Over one weekend in early February, InformationWeek reported that Anonymous and other hacktivists struck the CIA, the U.S. Census Bureau, Interpol and Mexico, as well as law enforcement websites in Alabama and Texas.
Known and reported hacks and breaches are just the tip of the cybersecurity iceberg and have the potential to cause widespread damage. But, as a recent CompTIA video points out, computer-generated havoc is not inevitable if IT workers prepare themselves to detect and defend against cybersecurity threats.
The new, vendor-neutral CompTIA Advanced Security Practitioner (CASP) exam plays an important role for senior IT professionals seeking to advance their cybersecurity careers and demonstrate their technical and strategic security skills.
The CASP certification is ideal for experienced enterprise security practitioners seeking to validate their ability to analyze and understand the security ramifications of organizational business decisions, as well as implement secure solutions to resolve complex enterprise issues. The exam includes a performance component, and demands that successful candidates employ critical thinking as well as technical knowledge and skills.
In late 2011, the International Organization for Standardization (ISO), an international body that approves the procedures used by personnel certification bodies, accorded the CASP its ISO/IEC 17024 accreditation.
The CASP exam is available through Pearson VUE commercial testing centers in the United States and Canada, as well as other regions throughout the world as of February 21, 2011. CompTIA-approved CASP study materials are available from Element K (instructor-led training), uCertify (for self-study or to supplement instructor training), and Wiley (self-study). Candidates also can use CASP exam objectives to prepare.
The CASP exam is the first in CompTIA’s Mastery level of advanced exams. It is intended for IT professionals who have 10 years in IT and 5+ years of hands-on technical security experience at the enterprise level. There is no prerequisite for taking the exam, but the CASP certification is intended to follow CompTIA Security+ or equivalent experience.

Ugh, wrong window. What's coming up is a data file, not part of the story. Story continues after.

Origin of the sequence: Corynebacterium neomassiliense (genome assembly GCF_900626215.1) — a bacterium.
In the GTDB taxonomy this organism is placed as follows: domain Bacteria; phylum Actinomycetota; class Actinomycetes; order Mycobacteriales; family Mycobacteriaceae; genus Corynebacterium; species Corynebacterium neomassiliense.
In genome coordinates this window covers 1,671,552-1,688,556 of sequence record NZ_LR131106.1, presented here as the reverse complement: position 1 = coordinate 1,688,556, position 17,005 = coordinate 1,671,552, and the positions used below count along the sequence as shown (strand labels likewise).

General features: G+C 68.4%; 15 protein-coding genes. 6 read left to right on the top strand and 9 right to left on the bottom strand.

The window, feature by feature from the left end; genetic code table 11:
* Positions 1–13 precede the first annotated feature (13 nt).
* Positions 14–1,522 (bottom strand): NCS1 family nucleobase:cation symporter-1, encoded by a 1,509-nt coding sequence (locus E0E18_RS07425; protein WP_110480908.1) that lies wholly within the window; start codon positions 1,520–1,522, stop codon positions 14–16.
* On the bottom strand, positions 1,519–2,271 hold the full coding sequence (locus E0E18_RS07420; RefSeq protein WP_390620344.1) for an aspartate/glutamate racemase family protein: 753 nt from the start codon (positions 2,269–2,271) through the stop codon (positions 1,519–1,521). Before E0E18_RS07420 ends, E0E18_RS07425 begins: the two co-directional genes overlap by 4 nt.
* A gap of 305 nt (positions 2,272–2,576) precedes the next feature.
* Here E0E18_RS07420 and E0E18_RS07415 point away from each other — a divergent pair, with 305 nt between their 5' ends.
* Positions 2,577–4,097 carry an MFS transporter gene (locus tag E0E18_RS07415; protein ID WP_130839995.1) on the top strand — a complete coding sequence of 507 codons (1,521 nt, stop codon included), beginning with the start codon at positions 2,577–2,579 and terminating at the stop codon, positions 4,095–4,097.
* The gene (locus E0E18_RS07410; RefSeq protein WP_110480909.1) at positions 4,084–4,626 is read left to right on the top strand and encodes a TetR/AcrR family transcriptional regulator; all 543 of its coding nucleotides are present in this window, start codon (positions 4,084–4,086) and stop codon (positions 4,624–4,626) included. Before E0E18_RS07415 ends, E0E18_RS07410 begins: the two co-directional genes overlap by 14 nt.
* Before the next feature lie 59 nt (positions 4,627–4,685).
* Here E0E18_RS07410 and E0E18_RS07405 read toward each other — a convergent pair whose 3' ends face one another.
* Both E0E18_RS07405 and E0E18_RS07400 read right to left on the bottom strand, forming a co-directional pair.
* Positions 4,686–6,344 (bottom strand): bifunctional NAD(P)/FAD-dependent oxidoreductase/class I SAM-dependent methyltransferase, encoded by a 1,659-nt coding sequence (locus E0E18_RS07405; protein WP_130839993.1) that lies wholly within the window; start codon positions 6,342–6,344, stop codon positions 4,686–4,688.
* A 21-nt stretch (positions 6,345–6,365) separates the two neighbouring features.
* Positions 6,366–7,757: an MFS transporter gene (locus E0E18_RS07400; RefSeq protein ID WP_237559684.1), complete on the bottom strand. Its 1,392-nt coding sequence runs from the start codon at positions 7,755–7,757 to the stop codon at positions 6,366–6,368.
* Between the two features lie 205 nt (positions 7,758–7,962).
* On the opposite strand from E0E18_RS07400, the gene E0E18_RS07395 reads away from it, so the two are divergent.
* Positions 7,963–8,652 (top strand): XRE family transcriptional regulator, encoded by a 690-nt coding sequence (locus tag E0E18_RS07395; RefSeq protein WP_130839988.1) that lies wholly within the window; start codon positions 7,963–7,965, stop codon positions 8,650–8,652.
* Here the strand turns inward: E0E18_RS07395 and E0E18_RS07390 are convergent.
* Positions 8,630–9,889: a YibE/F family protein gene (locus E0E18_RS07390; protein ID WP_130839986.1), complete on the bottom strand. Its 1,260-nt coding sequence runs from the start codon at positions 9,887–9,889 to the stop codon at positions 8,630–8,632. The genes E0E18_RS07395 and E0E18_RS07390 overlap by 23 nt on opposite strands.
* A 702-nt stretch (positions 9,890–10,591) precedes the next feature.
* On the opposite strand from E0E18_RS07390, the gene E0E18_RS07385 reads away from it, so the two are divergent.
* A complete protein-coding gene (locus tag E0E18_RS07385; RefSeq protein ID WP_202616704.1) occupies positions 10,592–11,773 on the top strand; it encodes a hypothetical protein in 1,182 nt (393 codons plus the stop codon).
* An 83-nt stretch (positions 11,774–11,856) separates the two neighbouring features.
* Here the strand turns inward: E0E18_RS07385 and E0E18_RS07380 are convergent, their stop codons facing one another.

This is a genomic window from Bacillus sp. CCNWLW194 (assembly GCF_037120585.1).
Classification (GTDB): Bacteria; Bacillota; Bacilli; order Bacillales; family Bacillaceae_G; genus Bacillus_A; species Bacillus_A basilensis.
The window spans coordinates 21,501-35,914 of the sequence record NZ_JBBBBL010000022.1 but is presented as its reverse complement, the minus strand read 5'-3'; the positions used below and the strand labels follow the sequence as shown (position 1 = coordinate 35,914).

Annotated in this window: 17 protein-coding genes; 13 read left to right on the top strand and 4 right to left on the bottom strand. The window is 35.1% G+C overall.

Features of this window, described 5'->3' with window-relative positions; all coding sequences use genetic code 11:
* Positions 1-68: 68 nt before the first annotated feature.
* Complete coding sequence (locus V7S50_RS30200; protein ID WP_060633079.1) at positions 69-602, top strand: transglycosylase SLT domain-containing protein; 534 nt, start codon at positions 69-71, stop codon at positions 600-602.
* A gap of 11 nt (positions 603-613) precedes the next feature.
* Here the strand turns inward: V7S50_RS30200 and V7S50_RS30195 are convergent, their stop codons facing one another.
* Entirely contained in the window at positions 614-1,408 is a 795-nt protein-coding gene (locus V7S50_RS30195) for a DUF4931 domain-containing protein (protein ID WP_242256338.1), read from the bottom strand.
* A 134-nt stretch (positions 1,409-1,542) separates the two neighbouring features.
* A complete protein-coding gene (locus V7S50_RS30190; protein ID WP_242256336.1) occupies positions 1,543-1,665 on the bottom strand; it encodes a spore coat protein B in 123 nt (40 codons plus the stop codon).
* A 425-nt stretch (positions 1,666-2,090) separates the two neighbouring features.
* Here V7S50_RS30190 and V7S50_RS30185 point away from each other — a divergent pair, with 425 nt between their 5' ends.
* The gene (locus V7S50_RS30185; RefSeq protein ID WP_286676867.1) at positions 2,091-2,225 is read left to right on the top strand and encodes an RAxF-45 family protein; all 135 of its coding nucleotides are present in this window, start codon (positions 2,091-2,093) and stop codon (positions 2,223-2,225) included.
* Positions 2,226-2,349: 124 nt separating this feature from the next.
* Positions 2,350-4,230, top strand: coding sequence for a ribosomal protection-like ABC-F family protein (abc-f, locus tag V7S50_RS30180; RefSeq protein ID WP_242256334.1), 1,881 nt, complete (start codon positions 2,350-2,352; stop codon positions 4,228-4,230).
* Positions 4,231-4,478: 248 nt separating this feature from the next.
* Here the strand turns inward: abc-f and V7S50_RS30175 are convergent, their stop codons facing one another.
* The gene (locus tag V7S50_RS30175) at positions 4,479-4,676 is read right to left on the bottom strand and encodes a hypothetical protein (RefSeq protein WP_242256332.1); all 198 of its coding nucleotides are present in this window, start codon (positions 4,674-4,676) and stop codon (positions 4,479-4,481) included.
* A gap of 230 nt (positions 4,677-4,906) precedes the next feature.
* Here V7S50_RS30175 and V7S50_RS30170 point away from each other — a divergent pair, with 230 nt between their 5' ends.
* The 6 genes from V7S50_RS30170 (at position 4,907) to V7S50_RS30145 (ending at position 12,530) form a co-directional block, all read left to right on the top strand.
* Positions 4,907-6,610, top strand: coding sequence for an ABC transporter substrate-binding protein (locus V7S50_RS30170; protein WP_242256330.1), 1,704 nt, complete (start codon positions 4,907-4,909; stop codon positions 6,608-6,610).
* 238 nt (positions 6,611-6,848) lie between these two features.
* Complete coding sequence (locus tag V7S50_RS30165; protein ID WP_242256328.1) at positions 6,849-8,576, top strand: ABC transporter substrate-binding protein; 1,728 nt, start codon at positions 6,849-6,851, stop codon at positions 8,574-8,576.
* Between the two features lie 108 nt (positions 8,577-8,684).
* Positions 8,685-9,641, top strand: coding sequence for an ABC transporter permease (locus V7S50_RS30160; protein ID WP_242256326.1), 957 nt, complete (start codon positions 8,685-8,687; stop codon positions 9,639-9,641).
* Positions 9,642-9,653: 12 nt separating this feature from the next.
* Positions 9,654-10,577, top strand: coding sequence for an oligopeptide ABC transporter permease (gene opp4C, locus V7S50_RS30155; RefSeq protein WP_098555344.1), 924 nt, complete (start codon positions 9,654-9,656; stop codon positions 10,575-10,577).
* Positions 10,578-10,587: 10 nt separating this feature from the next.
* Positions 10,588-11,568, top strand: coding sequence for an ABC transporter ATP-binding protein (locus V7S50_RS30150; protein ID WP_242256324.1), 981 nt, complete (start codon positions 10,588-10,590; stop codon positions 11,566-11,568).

The CASP may be particularly useful for military personnel and contractors because it was developed in large part to address the need for enterprise security skills at the level of the U.S. Department of Defense (DoD) IA Technical Level III job role. With its internationally recognized ISO accreditation secured, the CASP currently awaiting approval for the IA Technical Level III and IA Management Level II workforce categories in the DoD 8570.01-M Directive.
The CASP also can complement the management-and-policy-oriented Certified Information Security Systems Security Professional (CISSP) credential issued by (ICS)2. CompTIA anticipates that a segment of IT security professionals will chose to certify in both CASP and CISSP, as the credentials emphasize different strengths. (Check out CompTIA’s Certification Roadmap for all certification options on the IT security career path.)
Specific domains covered in the CASP include:
- Enterprise Security
- 1.1. Cryptographic tools and techniques
- 1.2. Virtualized, Distributed and shared computing
- 1.3. Enterprise storage security implications
- 1.4. Integration of secure, comprehensive IT solutions
- 1.5. Host security controls
- 1.6. Application security
- 1.7. Assessment methods and tools
- 2.1. Security risk implications of business decisions
- 2.2. Risk mitigation strategies and controls
- 2.3. Incident discovery, response and recovery process
- 3.1. Analysis of trends and impact on enterprise
- 3.2. Analysis of enterprise security needs and solutions
- 4.1. Integrating enterprise disciplines for secure solutions
- 4.2. The security impact of inter-organizational change
- 4.3. Security controls for communication and collaboration
- 4.4. Advanced authentication tools, techniques and concepts
- 4.5. Security across the technology lifecycle